The recently held Urban Local Bodies (ULBs) and Panchayat elections in Jammu and Kashmir were a silver lining amidst other depressing developments in the state. The turbulence — including a spate of killings and the deaths of innocent civilians — had left little hope of any semblance of a democratic process like elections.
In this gloom, the successful elections remain a positive experiment, affirming faith in the democratic processes of a sensitive state.
Despite the repeated shutdowns and stiff resistance by the detractors of peace, the state surged ahead and held the elections in 1,100 wards in ULBs and in 35,000 wards in Panchayats — no mean feat.
There were violent attempts to subvert the polls — including desperate measures like alleged attempts of burning down of panchayat ghars, and extreme subterfuge. Besides the stone-pelting and aggression by various terror outfits, Hizbul Mujahideen and its leader Syed Salahudeen reportedly made provocative and incendiary speeches along communal lines.
However, none of that seems to have had any consequence on the voters, and the Panchayat elections were held peacefully in nine phases across 1303 polling stations.
Experts and Kashmir-watchers reckon that the people of J&K ignored propaganda perpetrated by Pakistan and the ISI, and participated in the elections, hoping for development. With the elections being successful, the terrorists stand frustrated. Also, the people are confident that funds will now reach the grassroots level and to the lowest functionaries — minimising the ugly corrupt practices that have hitherto been rampant.
Considering that Panchayat Raj is the major backbone of development in the state that has seen more turmoil than tranquility, people perhaps sincerely wanted to give development a chance now.
Voting Underway For the Fourth Phase Of Jammu And Kashmir Panchayat Polls on November 27. (Photo: ANI)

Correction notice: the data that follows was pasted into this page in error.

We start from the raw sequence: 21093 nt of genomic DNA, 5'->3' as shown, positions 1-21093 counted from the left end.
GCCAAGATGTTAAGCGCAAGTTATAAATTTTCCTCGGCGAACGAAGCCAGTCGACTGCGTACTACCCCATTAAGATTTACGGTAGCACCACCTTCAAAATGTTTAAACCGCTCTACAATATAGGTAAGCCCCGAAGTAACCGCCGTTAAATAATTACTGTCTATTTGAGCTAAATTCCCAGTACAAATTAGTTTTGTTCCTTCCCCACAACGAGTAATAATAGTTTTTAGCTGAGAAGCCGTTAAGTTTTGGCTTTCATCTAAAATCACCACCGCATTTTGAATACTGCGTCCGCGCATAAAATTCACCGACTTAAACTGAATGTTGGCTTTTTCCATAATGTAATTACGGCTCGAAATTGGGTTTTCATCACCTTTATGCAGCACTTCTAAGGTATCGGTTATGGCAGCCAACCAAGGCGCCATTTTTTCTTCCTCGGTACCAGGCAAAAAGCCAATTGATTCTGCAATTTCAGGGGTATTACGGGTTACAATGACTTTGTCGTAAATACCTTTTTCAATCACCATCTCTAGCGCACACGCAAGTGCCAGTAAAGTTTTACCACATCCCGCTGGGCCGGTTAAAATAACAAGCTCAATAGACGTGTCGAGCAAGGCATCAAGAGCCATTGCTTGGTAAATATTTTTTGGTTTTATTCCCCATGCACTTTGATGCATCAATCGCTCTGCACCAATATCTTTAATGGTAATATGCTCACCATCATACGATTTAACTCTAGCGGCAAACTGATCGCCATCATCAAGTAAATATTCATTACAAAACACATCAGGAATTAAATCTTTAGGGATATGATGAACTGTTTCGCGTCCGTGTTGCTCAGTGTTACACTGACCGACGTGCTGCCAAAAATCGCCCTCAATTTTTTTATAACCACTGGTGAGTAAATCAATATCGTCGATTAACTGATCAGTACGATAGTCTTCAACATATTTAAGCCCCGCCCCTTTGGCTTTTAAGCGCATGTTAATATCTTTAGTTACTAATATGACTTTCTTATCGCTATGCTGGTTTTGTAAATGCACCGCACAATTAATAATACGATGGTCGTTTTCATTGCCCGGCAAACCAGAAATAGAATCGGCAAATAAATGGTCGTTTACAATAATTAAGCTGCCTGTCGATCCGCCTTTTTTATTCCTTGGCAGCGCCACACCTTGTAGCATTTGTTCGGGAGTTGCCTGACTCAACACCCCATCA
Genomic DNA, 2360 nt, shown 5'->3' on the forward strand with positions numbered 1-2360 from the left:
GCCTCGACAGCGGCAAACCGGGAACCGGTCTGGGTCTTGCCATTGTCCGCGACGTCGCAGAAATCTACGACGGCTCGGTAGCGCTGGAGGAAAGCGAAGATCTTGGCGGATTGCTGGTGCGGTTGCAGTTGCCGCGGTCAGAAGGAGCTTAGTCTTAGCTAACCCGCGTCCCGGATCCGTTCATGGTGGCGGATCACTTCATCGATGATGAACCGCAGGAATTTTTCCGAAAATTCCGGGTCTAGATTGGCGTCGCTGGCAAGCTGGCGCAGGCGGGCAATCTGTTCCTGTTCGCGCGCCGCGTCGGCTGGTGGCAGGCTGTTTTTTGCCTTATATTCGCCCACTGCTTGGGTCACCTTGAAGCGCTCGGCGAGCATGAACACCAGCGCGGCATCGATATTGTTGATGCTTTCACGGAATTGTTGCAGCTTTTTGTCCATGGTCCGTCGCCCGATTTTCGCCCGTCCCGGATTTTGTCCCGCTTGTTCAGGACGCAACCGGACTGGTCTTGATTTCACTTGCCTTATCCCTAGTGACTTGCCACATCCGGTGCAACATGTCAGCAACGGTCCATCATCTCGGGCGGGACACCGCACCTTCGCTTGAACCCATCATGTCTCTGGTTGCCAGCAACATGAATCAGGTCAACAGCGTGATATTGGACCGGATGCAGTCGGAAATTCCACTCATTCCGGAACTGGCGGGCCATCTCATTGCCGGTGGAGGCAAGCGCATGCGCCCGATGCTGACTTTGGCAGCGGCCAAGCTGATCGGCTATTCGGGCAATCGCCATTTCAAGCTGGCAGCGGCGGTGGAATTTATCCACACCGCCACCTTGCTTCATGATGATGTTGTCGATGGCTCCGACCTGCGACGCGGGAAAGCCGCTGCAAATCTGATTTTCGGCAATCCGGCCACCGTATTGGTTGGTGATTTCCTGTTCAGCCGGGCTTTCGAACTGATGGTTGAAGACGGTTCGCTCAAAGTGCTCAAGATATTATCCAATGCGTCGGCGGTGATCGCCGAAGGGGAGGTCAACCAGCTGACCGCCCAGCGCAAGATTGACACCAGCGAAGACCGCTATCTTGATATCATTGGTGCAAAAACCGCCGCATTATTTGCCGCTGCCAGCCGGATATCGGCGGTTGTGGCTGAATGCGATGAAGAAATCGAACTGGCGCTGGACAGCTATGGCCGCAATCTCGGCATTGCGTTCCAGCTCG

Significantly, the recent local polls — held after 13 years since 2005 — saw an overall voter turnout of 74 per cent. The maximum turnout was seen in the Valley — especially in Kupwara and Baramulla. In Jammu and Ladakh, the polling percentages were 83 per cent and 67 per cent respectively for Panchayat, and 68 per cent and 61 per cent respectively for ULBs.
The heavy participation is also indicative of a public desire to rise above the issues raised by separatists — including Articles 370 and 35A.
Another setback is that the J&K Panchayati Raj Act of 1989 — that was passed to promote and develop the Panchayati Raj institutions in the state — has not been very effective. Despite the Act, only three of the 25 allotted functions devolved for Panchayats were supported by the budget heads. There has been stiff resistance to delegating power to the Panchayat bodies on the part of the state.
However, with the amendment of the J&K Panchayati Raj Act, the functions will now be transferred to the local bodies — empowering the public.
Over Rs. 2000 crore of development funds per annum has been allocated to the Panchayats and Rs. 1200 crore per annum to the ULBs. Funding and monitoring of the 19 departments have also been delegated to the Panchayats. The role of a Ward Sabha and a Gram Sabha has been clearly outlined, and the audit of government schemes and programmes will be conducted by the Panchayats.
Further, a massive training programme — on a war footing for the 40,000 grassroots representatives — is expected to be launched. An honorarium of Rs 25,000 per month to the Sarpanch and Rs 1000 to the Panch has been announced for the same. These incentives should go a long way to strengthen these local bodies for better governance — the initiative is expected to pay dividends in the not so distant future.